Tax Reform & The Medical Expense Deduction | H&R Block

January 30, 2018 : Gil Charney

The medical expense deduction was created to help taxpayers with hefty medical expenses. Here are the general rules under prior law:

  • Taxpayers who itemized could deduct qualified out-of-pocket medical expenses that were over 10% of their adjusted gross income for the year.
  • Qualified costs included expenses paid for diagnosis, cure, mitigation, treatment, or prevention of disease, including dental costs.
  • The costs must have been incurred for the taxpayer, the taxpayer’s spouse, or dependent.
  • Taxpayers could only deduct medical expenses paid in the same tax year as the return.

The Tax Cuts and Jobs Acts (TCJA) preserves the deduction for medical expenses, and changes the floor to 7.5% for tax years 2017 and 2018. So, taxpayers can now deduct qualified medical expenses that are over 7.5% of their adjusted gross income for the year – including the 2017 tax return due April 17, 2018. For tax years after 2018, the floor will return to 10%.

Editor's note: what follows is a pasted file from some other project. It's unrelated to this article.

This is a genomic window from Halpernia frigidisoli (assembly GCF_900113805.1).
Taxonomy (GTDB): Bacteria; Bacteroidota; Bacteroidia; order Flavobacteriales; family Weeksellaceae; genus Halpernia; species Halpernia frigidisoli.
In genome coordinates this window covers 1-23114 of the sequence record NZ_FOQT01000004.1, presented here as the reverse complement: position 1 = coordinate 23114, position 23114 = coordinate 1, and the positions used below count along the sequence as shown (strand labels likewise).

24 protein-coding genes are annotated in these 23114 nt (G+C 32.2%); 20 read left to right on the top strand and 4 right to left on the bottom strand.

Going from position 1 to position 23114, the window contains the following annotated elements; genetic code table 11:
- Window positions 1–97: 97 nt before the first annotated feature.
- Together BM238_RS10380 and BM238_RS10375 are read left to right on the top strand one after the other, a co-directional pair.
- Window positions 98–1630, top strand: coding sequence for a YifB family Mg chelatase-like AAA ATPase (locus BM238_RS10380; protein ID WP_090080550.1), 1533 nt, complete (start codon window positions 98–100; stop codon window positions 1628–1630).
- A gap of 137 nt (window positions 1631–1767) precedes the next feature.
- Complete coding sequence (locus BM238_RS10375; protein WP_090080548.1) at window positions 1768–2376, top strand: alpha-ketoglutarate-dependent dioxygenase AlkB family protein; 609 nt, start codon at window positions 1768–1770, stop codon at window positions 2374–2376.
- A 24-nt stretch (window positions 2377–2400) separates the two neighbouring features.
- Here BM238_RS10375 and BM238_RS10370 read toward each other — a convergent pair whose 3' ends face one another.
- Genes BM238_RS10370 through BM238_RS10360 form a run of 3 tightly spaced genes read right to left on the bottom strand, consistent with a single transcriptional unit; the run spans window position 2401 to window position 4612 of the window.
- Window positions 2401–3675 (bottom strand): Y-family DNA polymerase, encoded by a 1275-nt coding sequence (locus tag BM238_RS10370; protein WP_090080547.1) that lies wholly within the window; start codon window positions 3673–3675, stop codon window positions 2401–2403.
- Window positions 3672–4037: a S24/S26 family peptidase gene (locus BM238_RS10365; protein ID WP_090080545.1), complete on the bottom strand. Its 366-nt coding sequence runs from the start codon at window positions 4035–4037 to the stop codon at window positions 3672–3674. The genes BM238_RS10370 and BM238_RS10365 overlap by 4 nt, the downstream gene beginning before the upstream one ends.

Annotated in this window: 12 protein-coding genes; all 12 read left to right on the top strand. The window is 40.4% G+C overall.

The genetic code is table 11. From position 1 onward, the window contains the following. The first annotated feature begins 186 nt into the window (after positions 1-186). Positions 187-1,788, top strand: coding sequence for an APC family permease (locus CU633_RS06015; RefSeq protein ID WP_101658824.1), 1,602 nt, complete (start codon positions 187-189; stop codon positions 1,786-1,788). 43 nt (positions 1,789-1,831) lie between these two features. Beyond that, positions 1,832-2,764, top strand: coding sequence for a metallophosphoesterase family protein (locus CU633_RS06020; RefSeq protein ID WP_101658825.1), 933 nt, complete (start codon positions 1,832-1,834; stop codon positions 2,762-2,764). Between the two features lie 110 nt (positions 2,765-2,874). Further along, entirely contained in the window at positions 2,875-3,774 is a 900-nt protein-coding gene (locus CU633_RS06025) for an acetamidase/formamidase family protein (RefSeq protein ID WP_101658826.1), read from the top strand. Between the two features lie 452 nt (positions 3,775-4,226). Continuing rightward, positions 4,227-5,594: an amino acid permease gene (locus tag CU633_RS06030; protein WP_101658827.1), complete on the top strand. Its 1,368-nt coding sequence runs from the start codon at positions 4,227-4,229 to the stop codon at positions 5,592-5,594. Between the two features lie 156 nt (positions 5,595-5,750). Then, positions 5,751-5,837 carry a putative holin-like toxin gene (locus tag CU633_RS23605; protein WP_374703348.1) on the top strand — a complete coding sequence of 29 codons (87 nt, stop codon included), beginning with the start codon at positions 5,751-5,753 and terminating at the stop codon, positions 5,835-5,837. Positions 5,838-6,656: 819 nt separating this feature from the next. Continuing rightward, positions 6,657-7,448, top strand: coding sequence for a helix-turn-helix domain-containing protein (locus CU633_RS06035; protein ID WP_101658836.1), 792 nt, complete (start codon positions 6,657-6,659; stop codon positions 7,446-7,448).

With medical expense deduction tax reform, some taxpayers who previously itemized will be better off taking the larger standard deduction, including taxpayers who can deduct medical expenses.

For an estimate of how the TCJA may affect you, visit our tax return and tax reform calculator. Keep in mind that this is an estimate – taxpayers should seek advice from a tax professional when trying to determine how the tax reform changes will affect their medical deductions.

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Gil Charney

Gil is the Director of Tax Law and Policy Analysis for The Tax Institute at H&R Block.